Review: War in the Bible and Terrorism in the Twenty-First Century

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During our time, we are watching threats arise in North Korea and Iran as well threats emerging again in Iraq and other portions of the Middle East. Not only that, but the wars which prompted these essays have yet  to subside and with each promise of withdrawal comes the passive acknowledgment that our children may not in fact see the end of these wars. This book doesn’t promise answers, and what answers it gives don’t always sit well with those of us to the political left who fight tooth and nail for the ‘pure’ doctrine of Just War. Of course, the political right will not find much comfort either in the idea of absorbing peace or the method of handling non-combatants.

This book, published by Eisenbrauns (here), is part of the Bulletin for Biblical Research Supplement series edited by Richard S. Hess and Craig L. Blomberg. This particular volume is edited by Hess and Elmer A. Martens and includes distinguished writers, such as Daniel Heimback and Ian G.C. Durie. It is a collect of essays inspired by Denver Seminary’s annual Biblical Studies conference, help in 2004, which attempted to ‘address… the question of the teachings of biblical ethics regarding modern war.’ (viii) Often times, especially in the latest round of discussion concerning war, terrorism and the appropriate response to attacks, the Hebrew bible is mined extensively (well, not too extensively, I suspect) to support a violent and oftentimes, religious response in the form of a crusade. I remember the days after 9/11 when our rhetoric was a ‘our God vs their god’ type mentality, with phrases such as ‘we should go Old Testament on their….’ brought up repeatedly. Richard Hess, an editor of this series, shapes a response to those who do violence to the Old Testament by using it to justify a swift and brutal reaction. His purpose is twofold: to consider the issue of war in a then/now spectrum as well as to allow the modern Westerner to regard him or herself in this light allowing them to see how much the views have changed by examining recent contributions to the ethics of war.

Elmer A. Martens, a co-editor of this volume and a Professor Emeritus at the Mennonite Brethren Biblical Seminary, brings us the second essay which attempts to answer, somewhat, Regina Schwartz‘s book which called for the end of Monotheism. In this essay, Martens attempts to answer the charges against the Cross as a symbol of a violent and uncaring God, but doesn’t exclude the fact that their is violence in Holy Writ, and that God does at times cause it. What is interesting is first his notion of shalom, which while we tend to think that it fits neatly as ‘peace’, really doesn’t, and second, his view of the absorption of violence by the believers, but most notably, by the Cross. It is looking to be a timely discussion with tensions rising again around the Korean Peninsula, Rodas examines Isaianic impulses toward peace in a country at war. He first tells his story of how he came to his conclusions on biblical theology of war and the impetus of this search, followed by a thorough review of Isaiah’s prophecies dealing with Hezekiah, a king who in the midst of a war turned to human innovations instead of relying upon YHWH. It is not about what we can do, but about who we are that confirms what we should do.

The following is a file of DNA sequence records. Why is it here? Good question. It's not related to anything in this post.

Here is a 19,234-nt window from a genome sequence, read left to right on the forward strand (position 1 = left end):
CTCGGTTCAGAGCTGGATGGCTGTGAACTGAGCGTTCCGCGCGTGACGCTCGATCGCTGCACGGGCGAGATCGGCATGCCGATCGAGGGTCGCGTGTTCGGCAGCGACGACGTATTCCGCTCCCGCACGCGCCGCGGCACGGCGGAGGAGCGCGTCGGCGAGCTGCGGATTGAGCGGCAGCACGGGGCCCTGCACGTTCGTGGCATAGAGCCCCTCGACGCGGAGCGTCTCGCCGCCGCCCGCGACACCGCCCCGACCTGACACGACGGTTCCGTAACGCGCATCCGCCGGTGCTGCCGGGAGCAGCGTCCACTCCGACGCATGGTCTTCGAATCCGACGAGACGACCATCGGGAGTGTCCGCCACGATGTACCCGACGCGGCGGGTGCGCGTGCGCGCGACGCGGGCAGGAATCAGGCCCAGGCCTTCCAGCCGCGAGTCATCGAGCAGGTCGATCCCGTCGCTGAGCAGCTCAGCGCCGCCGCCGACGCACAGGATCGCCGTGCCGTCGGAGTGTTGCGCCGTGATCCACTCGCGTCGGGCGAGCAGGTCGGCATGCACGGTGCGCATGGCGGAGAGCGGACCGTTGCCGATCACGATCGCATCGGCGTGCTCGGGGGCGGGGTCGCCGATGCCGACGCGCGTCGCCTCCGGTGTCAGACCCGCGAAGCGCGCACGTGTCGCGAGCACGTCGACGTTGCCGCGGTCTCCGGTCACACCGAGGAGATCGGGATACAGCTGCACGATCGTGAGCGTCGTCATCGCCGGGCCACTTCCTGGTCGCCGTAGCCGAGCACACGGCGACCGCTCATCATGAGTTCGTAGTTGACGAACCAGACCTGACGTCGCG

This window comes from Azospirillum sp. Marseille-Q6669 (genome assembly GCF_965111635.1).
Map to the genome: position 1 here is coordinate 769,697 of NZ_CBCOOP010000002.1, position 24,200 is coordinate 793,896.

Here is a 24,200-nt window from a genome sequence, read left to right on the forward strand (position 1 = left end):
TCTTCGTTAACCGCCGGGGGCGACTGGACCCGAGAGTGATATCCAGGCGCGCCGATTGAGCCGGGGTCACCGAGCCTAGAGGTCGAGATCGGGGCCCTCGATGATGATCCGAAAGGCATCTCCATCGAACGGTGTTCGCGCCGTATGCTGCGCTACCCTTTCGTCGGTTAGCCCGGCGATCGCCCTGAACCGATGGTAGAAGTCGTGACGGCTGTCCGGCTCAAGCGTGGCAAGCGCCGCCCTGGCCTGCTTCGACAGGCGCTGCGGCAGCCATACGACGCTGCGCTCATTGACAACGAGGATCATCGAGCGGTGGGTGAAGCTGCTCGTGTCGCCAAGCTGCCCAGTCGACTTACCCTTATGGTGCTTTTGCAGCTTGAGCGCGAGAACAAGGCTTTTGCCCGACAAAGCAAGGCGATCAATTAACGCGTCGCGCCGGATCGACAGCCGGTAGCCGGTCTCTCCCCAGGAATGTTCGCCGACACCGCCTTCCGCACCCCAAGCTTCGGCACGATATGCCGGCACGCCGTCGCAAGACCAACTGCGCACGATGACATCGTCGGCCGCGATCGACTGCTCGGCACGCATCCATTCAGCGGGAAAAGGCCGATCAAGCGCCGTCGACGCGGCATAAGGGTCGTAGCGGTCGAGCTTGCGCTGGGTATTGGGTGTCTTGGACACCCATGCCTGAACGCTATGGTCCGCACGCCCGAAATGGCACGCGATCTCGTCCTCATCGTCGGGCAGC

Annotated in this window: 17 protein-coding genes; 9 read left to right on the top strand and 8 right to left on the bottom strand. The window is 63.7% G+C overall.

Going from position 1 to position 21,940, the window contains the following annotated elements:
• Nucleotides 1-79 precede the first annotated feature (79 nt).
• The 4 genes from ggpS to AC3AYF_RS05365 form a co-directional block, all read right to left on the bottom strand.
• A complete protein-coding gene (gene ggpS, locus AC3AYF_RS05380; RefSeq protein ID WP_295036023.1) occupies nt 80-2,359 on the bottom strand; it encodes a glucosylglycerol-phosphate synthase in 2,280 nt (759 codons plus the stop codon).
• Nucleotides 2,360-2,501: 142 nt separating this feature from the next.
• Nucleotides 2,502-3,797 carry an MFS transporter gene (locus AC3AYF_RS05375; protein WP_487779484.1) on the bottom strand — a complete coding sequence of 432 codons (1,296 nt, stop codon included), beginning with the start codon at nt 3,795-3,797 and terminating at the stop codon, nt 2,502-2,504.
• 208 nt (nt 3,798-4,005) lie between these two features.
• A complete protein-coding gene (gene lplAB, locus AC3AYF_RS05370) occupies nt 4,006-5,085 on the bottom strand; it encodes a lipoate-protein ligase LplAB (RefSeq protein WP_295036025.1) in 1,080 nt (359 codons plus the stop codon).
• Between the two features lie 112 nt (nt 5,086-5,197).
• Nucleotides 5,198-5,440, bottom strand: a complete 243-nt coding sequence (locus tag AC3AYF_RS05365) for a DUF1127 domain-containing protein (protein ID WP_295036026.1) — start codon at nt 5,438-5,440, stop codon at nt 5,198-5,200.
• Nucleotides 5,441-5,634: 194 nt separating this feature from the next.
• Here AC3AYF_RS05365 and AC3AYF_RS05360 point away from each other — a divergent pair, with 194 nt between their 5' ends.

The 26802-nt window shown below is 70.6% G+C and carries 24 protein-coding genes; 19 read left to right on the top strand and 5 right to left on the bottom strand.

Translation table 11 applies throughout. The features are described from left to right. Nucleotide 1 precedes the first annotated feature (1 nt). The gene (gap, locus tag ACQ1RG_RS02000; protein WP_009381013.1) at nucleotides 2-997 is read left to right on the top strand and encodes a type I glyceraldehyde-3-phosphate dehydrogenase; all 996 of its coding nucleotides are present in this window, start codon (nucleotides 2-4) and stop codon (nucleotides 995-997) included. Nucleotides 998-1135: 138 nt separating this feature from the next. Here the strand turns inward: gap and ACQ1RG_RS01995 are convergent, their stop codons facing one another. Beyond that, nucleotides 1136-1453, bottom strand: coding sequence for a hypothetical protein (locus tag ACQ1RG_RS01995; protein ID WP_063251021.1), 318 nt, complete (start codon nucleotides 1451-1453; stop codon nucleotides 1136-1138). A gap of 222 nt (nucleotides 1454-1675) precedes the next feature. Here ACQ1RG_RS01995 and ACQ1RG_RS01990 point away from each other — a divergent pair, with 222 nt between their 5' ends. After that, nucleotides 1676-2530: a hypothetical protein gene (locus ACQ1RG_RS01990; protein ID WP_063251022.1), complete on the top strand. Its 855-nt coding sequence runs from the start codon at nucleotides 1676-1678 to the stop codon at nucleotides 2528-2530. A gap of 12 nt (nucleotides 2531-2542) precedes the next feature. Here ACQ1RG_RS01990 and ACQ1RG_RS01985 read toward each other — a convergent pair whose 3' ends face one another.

Daniel R. Heimbach writes the fifth essay in this book, an essay which is immediately challenging to my political notions which developed over the past eleven years. He takes on the notion, developed during the lead up to the Iraqi War, that a Just War is in effect the same as a Crusade, making such a Crusade a morally righteous act. He tackles Plato, Aristotle and Augustine in (re)dividing Crusade from Just War, admirably. The final several move from a proper method of protecting civilians in a time of war to a just war theory in use against terrorism and ending with final essay in this momentous book by Christian ethicist Glenn H. Stassen. It pertains not to pacificism or the Just War Theory but to something different – to the Just Peacemaking Theory. Immediately, with that phrase, I think about the end of the Great War, and what might have happened at the peacemaking with Germany being in line with Christian precepts, but I digress.

These essays aren’t about mundane, rational logic or philosophy, but approaches the issue from the Christian Tradition with each author tying their essay in some way back to Christ and Scripture. There are thoughts aplenty in this book with questions being raised, some answered, but more importantly, it is a call to conversation about how to handle acts of illegal terrorism as a Christian nation, if that is indeed what we are or at the very least, what we desire to become.

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